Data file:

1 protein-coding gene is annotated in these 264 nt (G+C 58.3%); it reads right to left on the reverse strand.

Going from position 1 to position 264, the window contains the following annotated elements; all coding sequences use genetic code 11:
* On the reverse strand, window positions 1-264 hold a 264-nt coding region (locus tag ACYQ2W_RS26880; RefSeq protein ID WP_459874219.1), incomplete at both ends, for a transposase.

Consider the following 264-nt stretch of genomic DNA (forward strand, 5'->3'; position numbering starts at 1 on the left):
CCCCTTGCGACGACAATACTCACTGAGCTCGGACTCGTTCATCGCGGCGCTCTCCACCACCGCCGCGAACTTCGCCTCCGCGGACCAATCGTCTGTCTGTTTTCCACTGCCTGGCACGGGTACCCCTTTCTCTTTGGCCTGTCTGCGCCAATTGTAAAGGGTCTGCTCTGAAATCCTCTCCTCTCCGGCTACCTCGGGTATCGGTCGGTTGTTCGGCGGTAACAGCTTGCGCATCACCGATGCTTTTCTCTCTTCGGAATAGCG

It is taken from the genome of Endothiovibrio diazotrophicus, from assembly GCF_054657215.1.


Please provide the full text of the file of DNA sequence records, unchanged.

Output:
1 protein-coding gene is annotated in these 264 nt (G+C 58.3%); it reads right to left on the reverse strand.

Going from position 1 to position 264, the window contains the following annotated elements; all coding sequences use genetic code 11:
* On the reverse strand, window positions 1-264 hold a 264-nt coding region (locus tag ACYQ2W_RS26880; RefSeq protein ID WP_459874219.1), incomplete at both ends, for a transposase.

Consider the following 264-nt stretch of genomic DNA (forward strand, 5'->3'; position numbering starts at 1 on the left):
CCCCTTGCGACGACAATACTCACTGAGCTCGGACTCGTTCATCGCGGCGCTCTCCACCACCGCCGCGAACTTCGCCTCCGCGGACCAATCGTCTGTCTGTTTTCCACTGCCTGGCACGGGTACCCCTTTCTCTTTGGCCTGTCTGCGCCAATTGTAAAGGGTCTGCTCTGAAATCCTCTCCTCTCCGGCTACCTCGGGTATCGGTCGGTTGTTCGGCGGTAACAGCTTGCGCATCACCGATGCTTTTCTCTCTTCGGAATAGCG

It is taken from the genome of Endothiovibrio diazotrophicus, from assembly GCF_054657215.1.